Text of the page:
Black hole rendering

November 26, 2022

This week's Weekly Creative Coding Challenge theme is "shadow math." I thought I'd take the time to try to (approximately) render some black holes in a shader! Here's how I chose to approach it, in a not physically-based, but perhaps physically-inspired manner.

Looking at star maps

So there's this thing called parallax. When you hold your thumb out in front of your face, and then alternate between only opening your left then your right eye, you'll see your thumb jump. That's because your eyes are in different spots! The angle from each eye to your thumb is different.

If you do the same thing when looking at a tree in the distance, the same thing happens, except it jumps less. That's because the tree is farther away, making the angle difference between each eye a little smaller. If you stare at stars, wayyyy off in the distance, the angle difference is so small that it's basically nonexistent: the lines from your eyes to the star are basically parallel.

When looking at stars, you basically only have one eye. ...from the perspective of angles, anyway. Perspective? Get it? I'll stop.

When you're rendering far away things like that, you can pretty much ignore where the camera is, and instead only look at the direction in which it's looking. The direction can be described with two angles, which can be mapped to an x and y coordinate on an image.

And, thankfully, the users of /r/blender have graciously given me a CC0-licensed rectangular projection looking at the crab nebula so that you don't need to see any more of my freehanded grid lines.

This is the basis for our shader! For each pixel in the final image, we just see what direction we're looking, and grab the color from the corresponding point in an image of space. So far so good!

Will it bend?

Normally, light travels in a straight line, but the funny thing about black holes is that they've got so much mass that they bend light. The closer the light comes to the black hole, the more force it's under, and the more it bends. Sometimes this causes the light to fling around the outside of the black hole and end up pointing the opposite direction that it started from. If it comes fatally close, it spirals in and never leaves.

The dark area is the 'Hotel California' zone

In a proper simulation, one would use actual physics equations to calculate the trajectory of the light rays. That sounds like it takes a lot of effort, academic rigor, and GPU cycles, so I opted to take a more artistic approach of observation and imitation. It looks light the light ray rotates towards the black hole, and the angle of rotation increases the closer the ray is to the black hole. As it gets close, it turns around to face the way it came, plus some. At some threshold, the light gets sucked in and doesn't leave.

Probably there's a point before it gets sucked in where the light actually goes into orbit and it goes around an infinite amount of times? I don't know for sure, but I'm an engineer, so I can make confident statements about fields I know little about. In any case, I've opted to ignore that particular detail, and came up with a formula that loosely approximates this effect:

// Get a (very loose) number between 0 and 1 representing how close the ray is,
// where 1 means "pointing right at it"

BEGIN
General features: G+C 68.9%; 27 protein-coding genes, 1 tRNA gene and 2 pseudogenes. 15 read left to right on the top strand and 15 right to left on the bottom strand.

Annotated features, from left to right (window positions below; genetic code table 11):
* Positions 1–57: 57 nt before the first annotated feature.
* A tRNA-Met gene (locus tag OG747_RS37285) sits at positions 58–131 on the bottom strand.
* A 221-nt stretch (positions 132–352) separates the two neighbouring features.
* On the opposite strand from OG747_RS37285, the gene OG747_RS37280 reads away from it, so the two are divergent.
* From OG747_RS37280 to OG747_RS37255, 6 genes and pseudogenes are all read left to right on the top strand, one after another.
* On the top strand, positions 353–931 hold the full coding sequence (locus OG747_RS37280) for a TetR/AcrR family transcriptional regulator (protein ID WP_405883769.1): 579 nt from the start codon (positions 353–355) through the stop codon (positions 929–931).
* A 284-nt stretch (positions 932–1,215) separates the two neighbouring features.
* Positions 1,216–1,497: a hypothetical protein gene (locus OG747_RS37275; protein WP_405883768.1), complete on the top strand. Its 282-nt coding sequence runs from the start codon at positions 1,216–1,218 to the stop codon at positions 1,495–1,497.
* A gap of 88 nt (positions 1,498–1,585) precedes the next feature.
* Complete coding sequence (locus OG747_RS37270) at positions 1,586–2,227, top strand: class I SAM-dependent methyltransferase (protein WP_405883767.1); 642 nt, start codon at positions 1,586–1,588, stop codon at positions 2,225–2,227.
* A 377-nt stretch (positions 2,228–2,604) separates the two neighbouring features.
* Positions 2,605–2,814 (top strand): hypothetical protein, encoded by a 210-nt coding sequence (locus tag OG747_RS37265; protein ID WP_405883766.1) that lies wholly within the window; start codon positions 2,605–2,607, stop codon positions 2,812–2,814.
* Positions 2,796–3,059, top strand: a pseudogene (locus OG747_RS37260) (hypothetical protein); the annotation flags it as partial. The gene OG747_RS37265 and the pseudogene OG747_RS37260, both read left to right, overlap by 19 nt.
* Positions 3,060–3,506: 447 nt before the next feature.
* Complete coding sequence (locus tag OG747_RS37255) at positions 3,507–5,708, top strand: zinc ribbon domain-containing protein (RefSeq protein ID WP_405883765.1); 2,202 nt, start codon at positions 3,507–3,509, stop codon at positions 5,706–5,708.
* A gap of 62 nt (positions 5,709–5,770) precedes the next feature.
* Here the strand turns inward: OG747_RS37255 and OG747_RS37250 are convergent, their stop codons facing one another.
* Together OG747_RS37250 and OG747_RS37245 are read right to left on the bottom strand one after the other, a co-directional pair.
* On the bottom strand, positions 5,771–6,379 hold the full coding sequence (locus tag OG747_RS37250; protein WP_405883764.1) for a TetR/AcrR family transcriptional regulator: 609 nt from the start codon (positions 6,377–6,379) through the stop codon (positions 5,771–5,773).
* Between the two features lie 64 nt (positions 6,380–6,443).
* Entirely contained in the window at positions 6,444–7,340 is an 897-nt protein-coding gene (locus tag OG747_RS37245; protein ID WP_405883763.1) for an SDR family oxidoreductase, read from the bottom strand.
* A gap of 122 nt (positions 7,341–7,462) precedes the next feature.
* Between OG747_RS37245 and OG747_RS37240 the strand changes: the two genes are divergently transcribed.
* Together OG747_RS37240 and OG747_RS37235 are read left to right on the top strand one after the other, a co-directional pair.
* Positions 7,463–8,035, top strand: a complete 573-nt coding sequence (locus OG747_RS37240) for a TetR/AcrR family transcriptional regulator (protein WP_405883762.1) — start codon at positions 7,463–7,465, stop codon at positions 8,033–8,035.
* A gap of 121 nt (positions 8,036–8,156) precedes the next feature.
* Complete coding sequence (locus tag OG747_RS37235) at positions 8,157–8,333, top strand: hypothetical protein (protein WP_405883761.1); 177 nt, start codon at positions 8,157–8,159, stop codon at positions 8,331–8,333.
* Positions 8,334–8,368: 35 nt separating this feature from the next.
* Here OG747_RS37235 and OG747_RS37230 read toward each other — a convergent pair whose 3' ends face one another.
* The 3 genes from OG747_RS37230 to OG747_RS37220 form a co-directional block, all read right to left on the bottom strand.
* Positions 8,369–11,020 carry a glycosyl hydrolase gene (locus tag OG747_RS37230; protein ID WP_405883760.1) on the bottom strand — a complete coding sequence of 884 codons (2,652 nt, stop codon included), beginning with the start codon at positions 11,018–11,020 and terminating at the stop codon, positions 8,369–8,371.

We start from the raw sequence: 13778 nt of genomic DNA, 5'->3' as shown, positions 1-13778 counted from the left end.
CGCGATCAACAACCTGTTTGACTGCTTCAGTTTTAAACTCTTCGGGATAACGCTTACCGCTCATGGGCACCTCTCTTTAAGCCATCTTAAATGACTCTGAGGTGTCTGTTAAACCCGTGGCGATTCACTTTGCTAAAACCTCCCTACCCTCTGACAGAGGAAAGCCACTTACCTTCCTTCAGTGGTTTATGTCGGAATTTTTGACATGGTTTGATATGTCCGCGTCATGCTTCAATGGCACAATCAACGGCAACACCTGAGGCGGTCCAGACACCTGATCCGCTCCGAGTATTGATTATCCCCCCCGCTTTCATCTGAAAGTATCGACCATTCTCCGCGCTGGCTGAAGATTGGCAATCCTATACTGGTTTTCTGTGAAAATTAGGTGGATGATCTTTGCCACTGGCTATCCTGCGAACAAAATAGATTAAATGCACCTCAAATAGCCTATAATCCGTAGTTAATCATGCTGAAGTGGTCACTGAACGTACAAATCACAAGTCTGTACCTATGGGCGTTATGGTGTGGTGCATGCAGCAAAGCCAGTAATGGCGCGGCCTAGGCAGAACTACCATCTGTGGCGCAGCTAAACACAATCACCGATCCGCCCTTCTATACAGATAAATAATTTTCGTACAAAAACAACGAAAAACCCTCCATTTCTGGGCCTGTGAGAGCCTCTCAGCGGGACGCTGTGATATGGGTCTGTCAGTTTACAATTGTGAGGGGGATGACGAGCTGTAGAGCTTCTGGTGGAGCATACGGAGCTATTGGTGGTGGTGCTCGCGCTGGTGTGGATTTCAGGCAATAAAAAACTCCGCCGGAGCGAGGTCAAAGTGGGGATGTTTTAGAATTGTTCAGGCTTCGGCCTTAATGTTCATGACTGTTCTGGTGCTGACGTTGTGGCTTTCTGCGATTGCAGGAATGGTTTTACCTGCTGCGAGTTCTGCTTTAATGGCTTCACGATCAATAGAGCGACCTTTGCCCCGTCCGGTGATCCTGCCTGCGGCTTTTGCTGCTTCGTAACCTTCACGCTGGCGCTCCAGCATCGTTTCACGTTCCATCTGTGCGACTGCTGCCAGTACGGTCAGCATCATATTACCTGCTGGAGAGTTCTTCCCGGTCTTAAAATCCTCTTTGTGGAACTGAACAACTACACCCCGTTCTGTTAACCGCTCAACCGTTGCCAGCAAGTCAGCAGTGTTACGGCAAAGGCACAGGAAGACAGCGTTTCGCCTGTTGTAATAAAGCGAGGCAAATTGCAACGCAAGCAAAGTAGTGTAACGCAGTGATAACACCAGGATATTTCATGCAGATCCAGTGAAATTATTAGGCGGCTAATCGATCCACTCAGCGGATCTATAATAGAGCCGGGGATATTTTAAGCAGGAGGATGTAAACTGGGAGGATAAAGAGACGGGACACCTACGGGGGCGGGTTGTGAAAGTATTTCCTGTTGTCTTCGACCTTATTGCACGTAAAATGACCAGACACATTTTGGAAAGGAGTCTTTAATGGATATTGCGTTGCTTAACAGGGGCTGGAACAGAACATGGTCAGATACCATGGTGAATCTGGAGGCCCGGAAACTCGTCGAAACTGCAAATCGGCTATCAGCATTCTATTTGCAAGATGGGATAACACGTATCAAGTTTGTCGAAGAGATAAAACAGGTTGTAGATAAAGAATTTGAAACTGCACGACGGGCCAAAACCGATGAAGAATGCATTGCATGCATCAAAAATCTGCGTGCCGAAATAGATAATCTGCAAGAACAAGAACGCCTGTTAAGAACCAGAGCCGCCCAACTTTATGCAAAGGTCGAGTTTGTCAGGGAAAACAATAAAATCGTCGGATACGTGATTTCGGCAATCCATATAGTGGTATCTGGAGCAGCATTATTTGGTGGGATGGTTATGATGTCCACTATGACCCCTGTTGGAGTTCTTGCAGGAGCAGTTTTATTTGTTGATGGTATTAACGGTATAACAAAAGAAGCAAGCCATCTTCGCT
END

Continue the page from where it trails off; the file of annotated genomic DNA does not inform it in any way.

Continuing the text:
closenessToBlackHole = map(angleToBlackHole, 0, 360, 1, 0)

// Make the closeness number have a steeper falloff so the distortion gets bigger
// really fast near the black hole
closenessToBlackHole = pow(closenessToBlackHole, 6)

// If the closeness was 0, there's no rotation. Otherwise, it proportionally gets
// rotated more and more by a very unscientific formula
rotation = closenessToBlackHole * (180 + angleToBlackHole)

// I arbitrarily picked an angle under which I just say it gets sucked in, at which
// point I render black.
pastEventHorizon = angleToBlackHole < 10

I've also opted to add some glow around the black hole itself to make it pop. There is no basis in physics for this. I justify myself to no one.

How does it compare?

If you render it out, it looks like this:

You can see a distortion ring a distance out from the event horizon (the black area.) You can see stars moving one direction across the outside of the ring, and the opposite direction on the inside. This is, I think, the threshold at which incoming rays get turned around. That seems to follow from the loose mspaint diagram from earlier!

As confident as I was just based on output, I stumbled across some more confirmation. A few days after writing the code, I saw that the NASA Hubble Space Telescope Instagram posted a rendering of a black hole. Other than the lack of the obscene amount of glow I added, it looks surprisingly similar!

It was really nice of NASA to post this image just for me specifically! Very considerate of them!

But is it cinema?

I decided that, to maximize the impact of my sketch, I wanted it to leave the realm of real physics even farther behind. I wanted it to feel more dramatic and immersive. In reality, if you move the camera, the circle of distortion should stay a circle regardless of the angle. However, I wanted it to feel a little more visceral, like you're going around a big, physical object, and ironically it feels more physical if I made it less physically-based and add perspective distortion where none should exist.

I made the camera tilt, skewing all the incoming light rays with it rather than rotating them. This causes it to look like you, the viewer, go through the ring like it's a big celestial hula hoop. To me, that's cinema.

If you want to check out a live, fullscreen version, or (god forbid) take a look at the actual code, it's available on OpenProcessing!

Also consider visiting @sableRaph on Twitter and joining his Discord server, where the Weekly Creative Coding Challenge is run.